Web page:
Leonard Nimoy in Star Trek

It was very moving to see Leonard Nimoy in Star Trek. Until then I couldn’t associate the man who made the photographs for Spirit In The Flesh with Spock. Now I can. His voice was laden with his deep commitment and identification with the deepest meaning of Star Trek.  Perhaps it is: putting us in direct contact with the cosmos, and through this encounter putting us in relationship to each other and to encountering the unkown in ourselves. He is the still center in the wild, careening film. The heartbeat behind the scenes.

One of the amazing things about Kabbalah is placing human life in relation to the cosmos. The Shekhina is the link between cosmos, the animation, the spirit of our world and the residing of spirit within us.  The Shekhina is the healing power in the world.I felt that in making Spirit In The Flesh and felt it in Leonard’s words and in his face. Spock was no longer  Spock the first officer but the Wise Old Man with the healing power of unity within him, uniting future and past, uniting planets, uniting the two main characters by uniting feeling with logic. 

The Vulcan greeting is the sign for the Hebrew letter, the “Shin”, which is the first letter of the word “Shekhina”.  It goes back to Leonard’s childhood in Brooklyn  – in the Synagogue when the priests, the Kohanin, would call the Shekhina to enter the temple. Nimoy relates how his father told him no one could look as the light from the Shekhina was too powerful to behold. But he looked and saw the Kohanin with their arms outsetreched, in ecstacy, their hands in rhe sign of the Shin. So he chose that sign as the Vulcan greeting.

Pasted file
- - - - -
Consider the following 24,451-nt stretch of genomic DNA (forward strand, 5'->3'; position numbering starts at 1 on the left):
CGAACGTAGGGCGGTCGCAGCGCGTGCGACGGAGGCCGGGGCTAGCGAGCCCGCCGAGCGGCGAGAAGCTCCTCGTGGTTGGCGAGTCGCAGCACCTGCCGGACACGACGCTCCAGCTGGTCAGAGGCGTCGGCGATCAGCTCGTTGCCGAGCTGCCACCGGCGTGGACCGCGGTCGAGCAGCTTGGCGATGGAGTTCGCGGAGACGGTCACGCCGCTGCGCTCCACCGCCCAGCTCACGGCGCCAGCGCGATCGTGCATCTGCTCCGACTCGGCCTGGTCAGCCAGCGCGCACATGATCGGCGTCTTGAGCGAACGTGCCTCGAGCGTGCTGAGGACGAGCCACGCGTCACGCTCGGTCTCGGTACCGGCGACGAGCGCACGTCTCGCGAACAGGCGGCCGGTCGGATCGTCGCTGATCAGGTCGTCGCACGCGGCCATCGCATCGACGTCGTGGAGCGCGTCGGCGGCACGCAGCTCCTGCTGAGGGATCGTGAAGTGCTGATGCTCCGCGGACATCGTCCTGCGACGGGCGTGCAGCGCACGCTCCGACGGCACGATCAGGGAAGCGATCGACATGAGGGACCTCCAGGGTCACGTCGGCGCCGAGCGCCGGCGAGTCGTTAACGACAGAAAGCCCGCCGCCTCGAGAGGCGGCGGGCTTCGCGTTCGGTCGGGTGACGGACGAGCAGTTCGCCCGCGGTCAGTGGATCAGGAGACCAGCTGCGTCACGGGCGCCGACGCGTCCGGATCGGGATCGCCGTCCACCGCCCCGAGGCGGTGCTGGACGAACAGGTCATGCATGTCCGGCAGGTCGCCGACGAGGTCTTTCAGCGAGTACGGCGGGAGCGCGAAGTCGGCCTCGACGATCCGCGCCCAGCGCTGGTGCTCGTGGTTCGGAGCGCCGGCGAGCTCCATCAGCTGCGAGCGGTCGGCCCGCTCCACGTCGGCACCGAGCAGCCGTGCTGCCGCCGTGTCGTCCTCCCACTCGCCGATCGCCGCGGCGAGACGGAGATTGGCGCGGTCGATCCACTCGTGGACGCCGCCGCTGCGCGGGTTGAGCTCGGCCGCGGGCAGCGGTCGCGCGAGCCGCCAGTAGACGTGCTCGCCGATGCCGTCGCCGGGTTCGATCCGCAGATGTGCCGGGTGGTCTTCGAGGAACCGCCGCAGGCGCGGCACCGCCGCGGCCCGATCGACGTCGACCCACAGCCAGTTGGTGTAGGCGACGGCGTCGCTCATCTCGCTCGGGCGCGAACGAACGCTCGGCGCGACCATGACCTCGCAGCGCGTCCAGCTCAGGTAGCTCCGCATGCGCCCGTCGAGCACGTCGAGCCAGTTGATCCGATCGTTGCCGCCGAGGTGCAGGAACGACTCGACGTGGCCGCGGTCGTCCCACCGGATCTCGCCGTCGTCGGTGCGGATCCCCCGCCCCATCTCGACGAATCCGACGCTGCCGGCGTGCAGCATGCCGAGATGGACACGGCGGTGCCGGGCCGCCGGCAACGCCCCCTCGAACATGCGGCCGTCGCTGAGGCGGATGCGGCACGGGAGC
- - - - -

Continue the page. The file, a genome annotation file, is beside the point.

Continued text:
In some of Nimoy’s Shekhina photographs, the women have the Shin written  on them, sometimes like  tatoo, sometimes the letter printed as if on their palm reaching out to us, sometimes floating in space above them. A sign of power, of magic, or a brand of yhe sacred upon the body? Uniting the female body with divinity.

At the end of Spirit in The Flesh I have one of the dancers, Andrea Beeman, standing covered with a black shawl, making herself the middle prong of the “Shin” Vulcan greeting, then she spins, with the real cosmos as see by the Hubble telescope on the film screen behind her and embedded in the stars, one of Nimoy’s photographs, a star-women, looking down in blessing. the worlds united- going where no woman has gone before.

In Star Trek Nimoy seemed a messenger from a timeless realm beyond. The future beyond death. Or reincarnation? Certainly a visitation of blessing for us. For us to feel. A most un-Spock-like wish.  And he isn’t an alien destructive creature form beyond, but  a visitation of  ourselves from beyond putting us in contact with ourselves beyond ourselves.

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~ by cinemabody on May 31, 2009.

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